But questions remain as to whether the region’s economic growth will help mitigate poverty. Statistically, economic growth does not automatically reduce poverty; many resource-rich countries, such as Gabon and Nigeria, have fared worse in terms of poverty reduction than neighboring nations with fewer resources. So, how can Sub-Saharan Africa convert economic gains into poverty reduction?

According the World Bank report, “Better governance will need to underpin efforts to make growth more poverty reducing.” Better governance means more efficient mineral and wealth management, agricultural development and methods for controlling urbanization. It must also include strategies to deal with the region’s growing income inequality, which likely stems from systemic government corruption and a weak middle class.

In 2010, six of the ten most inequitable countries in the world were in Sub-Saharan Africa. In Mozambique, the poorest 20 percent of the population earns 5 percent of total income while the richest 20 percent take home more than 50 percent. The World Bank points out that Mozambique’s oil and gas reserves will be huge economic drivers over the next few years, but, as it stands now, the neediest will benefit the least from any economic gains.

It is difficult to cast economic growth in a negative light. However, Sub-Saharan Africa’s recent expansion has done little to improve poverty and income inequality in the region. Without responsible government and a strong, participatory middle class, economic gains will continue to enrich a small segment of the population. The rest of the people will continue finding ways to subsist on $2 dollars a day.

Daniel Bonasso

Sources: World Bank, UNDP, Overseas Development Institute

This past January, Mozambique experienced massive flooding which took the lives of 70 people, left hundreds homeless and impoverished, washed away bridges, and left little soil to grow corps. This was the worst flooding in 13 years.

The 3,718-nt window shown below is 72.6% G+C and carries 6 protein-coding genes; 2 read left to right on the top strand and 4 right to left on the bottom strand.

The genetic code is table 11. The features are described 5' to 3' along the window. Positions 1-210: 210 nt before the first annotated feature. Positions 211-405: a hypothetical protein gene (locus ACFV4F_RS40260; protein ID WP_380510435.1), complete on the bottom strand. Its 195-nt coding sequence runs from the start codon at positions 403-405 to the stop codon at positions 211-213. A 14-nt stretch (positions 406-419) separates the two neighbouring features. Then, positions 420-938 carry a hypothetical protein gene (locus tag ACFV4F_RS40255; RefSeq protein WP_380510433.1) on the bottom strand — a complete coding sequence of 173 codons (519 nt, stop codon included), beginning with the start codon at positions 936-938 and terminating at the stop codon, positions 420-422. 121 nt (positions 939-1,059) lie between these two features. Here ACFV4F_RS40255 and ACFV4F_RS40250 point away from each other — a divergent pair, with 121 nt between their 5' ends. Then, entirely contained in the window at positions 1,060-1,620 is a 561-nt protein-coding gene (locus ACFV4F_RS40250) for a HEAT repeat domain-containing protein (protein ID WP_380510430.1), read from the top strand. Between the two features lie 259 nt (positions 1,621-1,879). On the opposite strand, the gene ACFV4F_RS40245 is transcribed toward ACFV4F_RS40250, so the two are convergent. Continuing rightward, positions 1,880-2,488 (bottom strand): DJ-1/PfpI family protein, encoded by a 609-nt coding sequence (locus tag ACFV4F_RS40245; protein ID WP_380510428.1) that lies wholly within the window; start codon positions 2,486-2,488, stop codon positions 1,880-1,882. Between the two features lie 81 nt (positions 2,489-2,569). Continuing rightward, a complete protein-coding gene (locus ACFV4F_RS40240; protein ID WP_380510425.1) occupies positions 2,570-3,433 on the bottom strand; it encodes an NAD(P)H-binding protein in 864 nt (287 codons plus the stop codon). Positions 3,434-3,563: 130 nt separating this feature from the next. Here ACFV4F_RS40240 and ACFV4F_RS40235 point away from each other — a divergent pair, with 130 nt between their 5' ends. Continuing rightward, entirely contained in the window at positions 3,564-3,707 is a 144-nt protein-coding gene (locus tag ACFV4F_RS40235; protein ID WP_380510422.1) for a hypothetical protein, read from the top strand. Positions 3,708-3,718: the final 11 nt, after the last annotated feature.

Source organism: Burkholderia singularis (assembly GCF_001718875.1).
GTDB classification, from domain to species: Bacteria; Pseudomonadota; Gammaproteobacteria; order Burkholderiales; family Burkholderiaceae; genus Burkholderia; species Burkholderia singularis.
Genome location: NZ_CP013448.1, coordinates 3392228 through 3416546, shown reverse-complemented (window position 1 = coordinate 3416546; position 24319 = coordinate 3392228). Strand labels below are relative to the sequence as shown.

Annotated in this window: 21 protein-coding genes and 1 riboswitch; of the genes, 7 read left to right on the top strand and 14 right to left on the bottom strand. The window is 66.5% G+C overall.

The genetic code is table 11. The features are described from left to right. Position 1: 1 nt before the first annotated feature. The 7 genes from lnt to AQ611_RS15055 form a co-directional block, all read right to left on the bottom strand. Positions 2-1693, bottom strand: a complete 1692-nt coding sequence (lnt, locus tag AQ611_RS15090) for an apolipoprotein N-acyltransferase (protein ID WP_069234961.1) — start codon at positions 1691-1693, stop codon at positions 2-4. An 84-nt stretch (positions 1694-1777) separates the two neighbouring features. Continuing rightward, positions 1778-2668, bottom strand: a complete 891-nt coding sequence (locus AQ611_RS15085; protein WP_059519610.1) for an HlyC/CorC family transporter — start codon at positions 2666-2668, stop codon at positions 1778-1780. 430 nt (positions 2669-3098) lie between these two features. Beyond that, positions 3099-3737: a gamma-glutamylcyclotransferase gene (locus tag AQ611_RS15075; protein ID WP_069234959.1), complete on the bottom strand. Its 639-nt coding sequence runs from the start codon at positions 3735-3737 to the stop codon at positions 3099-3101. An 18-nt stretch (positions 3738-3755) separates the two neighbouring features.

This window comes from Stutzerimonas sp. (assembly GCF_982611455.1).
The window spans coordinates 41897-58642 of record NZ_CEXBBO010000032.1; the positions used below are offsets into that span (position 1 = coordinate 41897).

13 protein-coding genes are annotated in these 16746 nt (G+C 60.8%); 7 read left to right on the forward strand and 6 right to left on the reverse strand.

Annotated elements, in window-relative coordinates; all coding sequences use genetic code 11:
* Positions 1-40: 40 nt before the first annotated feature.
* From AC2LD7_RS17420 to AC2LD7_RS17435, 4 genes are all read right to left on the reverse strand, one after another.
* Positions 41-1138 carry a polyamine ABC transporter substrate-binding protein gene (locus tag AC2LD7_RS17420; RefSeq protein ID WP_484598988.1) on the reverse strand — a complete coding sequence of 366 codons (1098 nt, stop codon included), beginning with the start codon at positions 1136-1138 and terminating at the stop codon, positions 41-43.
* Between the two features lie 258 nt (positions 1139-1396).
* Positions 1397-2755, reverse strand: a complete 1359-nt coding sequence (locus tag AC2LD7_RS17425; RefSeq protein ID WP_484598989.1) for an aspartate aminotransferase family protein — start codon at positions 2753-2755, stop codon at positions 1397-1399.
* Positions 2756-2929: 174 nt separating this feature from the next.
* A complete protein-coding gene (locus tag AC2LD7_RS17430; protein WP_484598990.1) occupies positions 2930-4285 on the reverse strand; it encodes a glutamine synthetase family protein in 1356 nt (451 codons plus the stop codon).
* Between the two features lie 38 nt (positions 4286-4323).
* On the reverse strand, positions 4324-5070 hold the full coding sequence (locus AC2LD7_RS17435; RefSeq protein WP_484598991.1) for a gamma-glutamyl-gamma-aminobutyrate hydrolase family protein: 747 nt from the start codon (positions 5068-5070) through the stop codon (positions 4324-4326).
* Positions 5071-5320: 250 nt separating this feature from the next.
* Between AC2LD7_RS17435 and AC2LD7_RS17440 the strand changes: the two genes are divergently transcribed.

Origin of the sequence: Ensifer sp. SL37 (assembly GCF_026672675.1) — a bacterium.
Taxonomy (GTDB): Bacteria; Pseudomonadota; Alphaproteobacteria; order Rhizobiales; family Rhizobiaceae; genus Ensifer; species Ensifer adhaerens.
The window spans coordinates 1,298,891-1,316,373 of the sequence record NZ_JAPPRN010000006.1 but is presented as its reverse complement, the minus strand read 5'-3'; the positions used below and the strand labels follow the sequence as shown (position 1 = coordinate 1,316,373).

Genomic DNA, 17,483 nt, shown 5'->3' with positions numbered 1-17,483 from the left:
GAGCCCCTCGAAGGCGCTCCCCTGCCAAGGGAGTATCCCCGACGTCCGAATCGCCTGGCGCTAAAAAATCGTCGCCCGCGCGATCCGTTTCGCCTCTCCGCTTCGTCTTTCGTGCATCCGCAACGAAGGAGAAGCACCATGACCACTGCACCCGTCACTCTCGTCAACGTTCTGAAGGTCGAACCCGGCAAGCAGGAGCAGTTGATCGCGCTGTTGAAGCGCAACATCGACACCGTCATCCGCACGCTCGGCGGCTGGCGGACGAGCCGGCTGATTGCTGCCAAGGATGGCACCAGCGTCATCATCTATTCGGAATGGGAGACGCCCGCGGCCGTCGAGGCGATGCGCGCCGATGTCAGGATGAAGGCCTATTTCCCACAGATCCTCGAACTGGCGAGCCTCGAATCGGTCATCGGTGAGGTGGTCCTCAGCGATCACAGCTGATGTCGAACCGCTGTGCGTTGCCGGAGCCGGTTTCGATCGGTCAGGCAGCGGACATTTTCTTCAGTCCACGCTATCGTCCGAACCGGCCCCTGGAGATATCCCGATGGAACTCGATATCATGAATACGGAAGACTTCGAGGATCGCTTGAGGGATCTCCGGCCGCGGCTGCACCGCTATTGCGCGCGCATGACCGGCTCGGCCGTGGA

“I helplessly watched all my cattle disappear into the red sea of rushing floodwater while our family house was collapsing, leaving us with the clothes on our backs,” said Rofina Mathe, a mother who lives off sustenance farming. “Now we are wondering what the future has in store for us.”

The Climate Investment Funds’ Pilot Program for Climate Resilience (PPCR) has provided funding to Mozambique in the amount of $91 million. PPCR is helping Mozambique prepare for future extreme weather. The hope is that the money will go towards enhancing infrastructure that will help the people of Mozambique be more prepared when a flood occurs.

PPCR efforts aim to upgrade 7 meteorological stations and 52 hydrological stations this year. By 2015, the number of stations should increase to 35 and 71 respectively. There will also be policies to enable hydrological and weather data, as well as allow information to be shared among agencies and farmers. Furthermore the funds will go towards improving the early warning systems that warn locals about coming floods.

Since the floods, the government has increased the amount of Climate Investment fund money allocated to developing flood protection efforts and improving hydrological and meteorological services to $15 million from $10 million. The Norwegian government is providing an additional $4.5 million.

“It will be a big step (towards) climate resilience. We are moving towards investment where we want to prove that climate resilience is achievable,” said Xavier Chavana, coordinator of the program at the Ministry of Planning and Development. “The funding is coming at the right time because people will learn and be able to deal with climate change.

– Catherine Ulrich

Sources: Alertnet, IRIN Africa
Photo: ASEM